California Also Comes Out Against Child Porn

Recently, after New York Attorney General Cuomo browbeat 3 major ISPs into dropping large chunks of Usenet in the name of reducing access to child porn, I predicted that other states would rapidly hop on the bandwagon. California – always envious of New York’s position as a trendsetter – has jumped on. Governor Arnold Schwarzenegger and Attorney General Jerry Brown have sent a letter to the California ISP Association asking them to take down child porn and block its distribution. The ISPs have proposed going further than just dumping Usenet, and have offered to compile a blacklist of child porn sites that they’d block. This goes beyond the New York proposal and moves ISPs into filtering the ‘Net, which is the obvious next step.

The Governator is drawing a hard line, according to a spokeswoman: “anything that falls short of guaranteeing the protection of innocent children from exploitation will be unacceptable.” Hmm. Well, child porn existed before the Internet did, so I’m not precisely sure what ISP proposal would be acceptable. But, opposing child porn is a pretty controversial stand for a politician to take in an election year, and it’s always nice to see bipartisanship in action (AG Brown is a Democrat).

I’m deliberately being snarky, but the underlying point is real: it’s much easier to bash ISPs than to tackle the problem of child exploitation in a meaningful way. (Cuomo stated that going after end user violators would be too difficult.) And there are two other problems: overkill and underkill. Overkill means pushing ISPs to drop Usenet (including thousands of newsgroups with legit content) to squash the 88 groups Cuomo’s investigation found to contain child porn. Underkill means celebrating a faux victory over child pornography rather than doing the hard investigative work needed to reduce the problem. Both worry me.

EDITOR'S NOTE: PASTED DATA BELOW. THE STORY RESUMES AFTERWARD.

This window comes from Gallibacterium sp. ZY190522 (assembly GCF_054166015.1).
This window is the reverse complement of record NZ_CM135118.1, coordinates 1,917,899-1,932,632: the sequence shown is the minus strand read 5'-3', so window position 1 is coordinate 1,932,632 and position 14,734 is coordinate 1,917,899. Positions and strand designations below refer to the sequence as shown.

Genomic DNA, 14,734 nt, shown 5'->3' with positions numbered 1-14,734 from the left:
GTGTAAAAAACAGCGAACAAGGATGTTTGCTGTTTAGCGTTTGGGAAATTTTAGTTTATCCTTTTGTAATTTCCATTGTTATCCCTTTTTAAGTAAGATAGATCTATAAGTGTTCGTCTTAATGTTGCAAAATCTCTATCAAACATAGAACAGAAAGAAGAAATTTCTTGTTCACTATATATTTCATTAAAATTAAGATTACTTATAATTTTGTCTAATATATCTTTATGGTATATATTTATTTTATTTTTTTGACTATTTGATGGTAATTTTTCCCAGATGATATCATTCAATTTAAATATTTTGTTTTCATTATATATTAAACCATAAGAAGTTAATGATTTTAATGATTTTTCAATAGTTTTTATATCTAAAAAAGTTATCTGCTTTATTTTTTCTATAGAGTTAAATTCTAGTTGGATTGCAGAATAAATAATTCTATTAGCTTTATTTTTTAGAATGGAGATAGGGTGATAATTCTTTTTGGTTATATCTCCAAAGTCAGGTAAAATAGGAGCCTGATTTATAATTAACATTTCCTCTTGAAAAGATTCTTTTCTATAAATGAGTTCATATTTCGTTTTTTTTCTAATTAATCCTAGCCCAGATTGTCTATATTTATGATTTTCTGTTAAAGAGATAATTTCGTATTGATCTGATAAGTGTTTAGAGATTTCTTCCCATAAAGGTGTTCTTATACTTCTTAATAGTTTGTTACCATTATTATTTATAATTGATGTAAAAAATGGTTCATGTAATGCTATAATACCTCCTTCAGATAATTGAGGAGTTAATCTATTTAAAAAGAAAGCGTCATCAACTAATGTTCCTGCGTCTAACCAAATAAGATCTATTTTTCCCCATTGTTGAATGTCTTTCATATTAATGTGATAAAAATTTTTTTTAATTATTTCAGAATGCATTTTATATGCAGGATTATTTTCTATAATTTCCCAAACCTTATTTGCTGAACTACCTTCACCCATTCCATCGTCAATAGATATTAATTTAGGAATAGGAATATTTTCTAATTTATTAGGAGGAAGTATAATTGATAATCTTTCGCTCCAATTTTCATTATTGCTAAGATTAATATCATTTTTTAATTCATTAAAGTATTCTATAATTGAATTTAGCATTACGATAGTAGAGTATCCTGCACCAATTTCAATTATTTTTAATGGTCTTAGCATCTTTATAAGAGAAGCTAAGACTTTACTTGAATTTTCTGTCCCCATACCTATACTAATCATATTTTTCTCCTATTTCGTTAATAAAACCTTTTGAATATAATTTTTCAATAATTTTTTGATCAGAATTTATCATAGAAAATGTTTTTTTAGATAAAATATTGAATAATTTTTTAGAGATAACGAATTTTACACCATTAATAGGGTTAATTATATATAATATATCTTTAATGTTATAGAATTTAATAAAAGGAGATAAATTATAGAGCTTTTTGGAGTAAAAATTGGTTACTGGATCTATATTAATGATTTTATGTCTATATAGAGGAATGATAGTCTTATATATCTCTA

Most of society’s ills show up on the Net. That doesn’t mean they are Internet problems, and it doesn’t mean that ISPs are the right regulatory targets to deal with them.

With that said, we’ve only heard from two attorneys general so far. Are the other 48 pro-child-porn? Come on, this is an election year! Mike Cox, Mark Shurtleff, Greg Abbott, Martha Coakley, I’m looking at you!

2 Responses to “California Also Comes Out Against Child Porn”

  1. Why is this still open for debate? I know there is a fine line between upholding the law and the right of free speech and expression. There needs to be a federal guideline that states when any child under the age of the highest age of consent in the U.S. at the time of the writing, appears in any form of lewd or pornographic (as defined by federal law) exhibition the perpetrators of such exhibition shall be prosecuted to fullest extent of the law including all distributors of said material! Is this plain and simple enough? The children today are forced into adult roles too quickly and need to be allowed to be children longer.

  2. Hi Dave – I actually think that federal law on this is pretty clear, and is exactly what you’re describing. My memory on criminal statutes is not perfect, but I think 18 USC 2252 is it – have a look:

    http://www4.law.cornell.edu/uscode/18/2252.html

    As you note, though, the question is enforcement effort. That’s why filtering is so popular: it outsources enforcement to private parties. My worry is that filtering doesn’t do anything about the *production* of child porn in the first place – and, in a world where child abuse is the main reason we worry (it is for me, but not for everybody), filtering is therefore not a particularly effective answer.

    Thanks for reading!